The effortless transition of a shot charge through a barrel with a larger bore diameter results in a reduction in perceived recoil. Every reduction in recoil results in an increase in shooting comfort. Therfore (SIC), less felt recoil makes your shooting more enjoyable.”
Beretta does the same thing. Check out this line from page 3 of their competition shotgun catalog, “all Beretta competition shotguns feature back-bored barrels, which greatly reduce felt recoil“ (link to source).
While the physics suggest lower pressures (as volume increases, pressure decreases), I haven’t ever known this to have an effect. I personally view back boring as a great way to tighten the pattern of a fixed choke gun, not as a method for reducing recoil.
I don’t mean to pick on Browning or Beretta, I own a couple of their shotguns and love them, but, I don’t understand why a shotgun with an interchangeable choke system should be back bored, nor do I understand how a factory shotgun can be back bored, SAMMI allows for a bore diameter tolerance that is .020″ over!
I have to agree with the following excerpt from an article I found at Chuck Hawks, “what factories tout as “back-bored” barrels are not back-bored at all, they are merely over-bored. From what I’ve experienced, this is more of a “placebo effect” than anything else, in addition to being a marketing tool.“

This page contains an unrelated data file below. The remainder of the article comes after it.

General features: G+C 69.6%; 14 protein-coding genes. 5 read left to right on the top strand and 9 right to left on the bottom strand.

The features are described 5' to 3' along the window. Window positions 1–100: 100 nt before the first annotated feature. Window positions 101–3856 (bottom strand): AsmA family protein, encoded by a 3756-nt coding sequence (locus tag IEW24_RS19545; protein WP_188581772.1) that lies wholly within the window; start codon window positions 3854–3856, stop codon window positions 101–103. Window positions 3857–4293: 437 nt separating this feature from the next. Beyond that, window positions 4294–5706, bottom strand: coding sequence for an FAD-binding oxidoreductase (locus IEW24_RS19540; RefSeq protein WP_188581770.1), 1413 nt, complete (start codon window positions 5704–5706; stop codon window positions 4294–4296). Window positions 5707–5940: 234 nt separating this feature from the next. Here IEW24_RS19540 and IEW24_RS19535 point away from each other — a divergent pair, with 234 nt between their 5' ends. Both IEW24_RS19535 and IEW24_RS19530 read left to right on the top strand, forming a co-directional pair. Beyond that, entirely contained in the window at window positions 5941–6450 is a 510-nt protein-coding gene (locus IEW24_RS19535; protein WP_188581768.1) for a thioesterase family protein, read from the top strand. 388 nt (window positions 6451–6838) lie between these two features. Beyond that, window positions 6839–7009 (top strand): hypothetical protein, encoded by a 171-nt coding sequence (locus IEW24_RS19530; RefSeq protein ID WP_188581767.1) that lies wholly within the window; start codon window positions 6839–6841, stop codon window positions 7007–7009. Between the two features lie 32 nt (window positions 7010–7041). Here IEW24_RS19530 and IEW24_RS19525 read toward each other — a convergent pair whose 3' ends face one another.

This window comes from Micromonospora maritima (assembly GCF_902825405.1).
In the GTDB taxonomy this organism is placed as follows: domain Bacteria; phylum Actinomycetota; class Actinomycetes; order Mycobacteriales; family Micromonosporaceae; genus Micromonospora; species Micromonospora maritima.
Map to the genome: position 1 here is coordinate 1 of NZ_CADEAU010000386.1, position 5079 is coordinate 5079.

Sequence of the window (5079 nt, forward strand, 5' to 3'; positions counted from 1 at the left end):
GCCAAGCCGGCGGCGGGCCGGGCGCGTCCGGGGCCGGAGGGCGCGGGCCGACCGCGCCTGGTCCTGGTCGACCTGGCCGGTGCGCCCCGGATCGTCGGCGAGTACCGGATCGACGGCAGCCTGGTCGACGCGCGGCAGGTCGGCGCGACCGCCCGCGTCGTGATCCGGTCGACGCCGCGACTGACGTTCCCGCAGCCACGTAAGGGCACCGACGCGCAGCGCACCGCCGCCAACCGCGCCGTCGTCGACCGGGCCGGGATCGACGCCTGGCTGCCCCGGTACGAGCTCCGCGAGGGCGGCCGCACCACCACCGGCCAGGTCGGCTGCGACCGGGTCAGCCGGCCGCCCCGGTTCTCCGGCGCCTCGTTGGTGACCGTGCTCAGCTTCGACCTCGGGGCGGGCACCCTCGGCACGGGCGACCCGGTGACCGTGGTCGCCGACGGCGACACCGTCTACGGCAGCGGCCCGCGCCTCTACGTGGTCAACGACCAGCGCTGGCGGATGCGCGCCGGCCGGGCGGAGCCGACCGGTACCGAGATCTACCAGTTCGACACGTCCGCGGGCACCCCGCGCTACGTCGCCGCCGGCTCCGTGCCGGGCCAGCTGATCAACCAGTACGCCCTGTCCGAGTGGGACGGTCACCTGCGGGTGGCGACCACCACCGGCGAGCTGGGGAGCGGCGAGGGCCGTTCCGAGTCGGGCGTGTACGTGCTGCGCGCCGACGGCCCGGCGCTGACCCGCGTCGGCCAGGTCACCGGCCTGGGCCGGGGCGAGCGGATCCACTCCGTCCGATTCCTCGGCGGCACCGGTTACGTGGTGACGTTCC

In closing, back boring is a great way to tighten the choke of your fixed choke shotgun. On an old shotgun, pitted surfaces can be recut with a back bore reamer. If your factory gun with interchangeable chokes did or didn’t come back bored, I wouldn’t worry about it. You most likely can’t tell the difference.
- Tactical Shotgun Build: Back Boring a Barrel and Lengthening a Forcing Cone to Increase Performance– Shows how a barrel is back bored by hand.
- Removing a fixed choke from a shotgun barrel and installing a choke tube system Demonstrates the use of an expandable reamer to remove a fixed choke prior to the installation of an interchange choke tube system.
- SAAMI Shotshell standards
- Choke Adjusting, from Brownells
- Manson Reamers, manufacturers of back bore reamers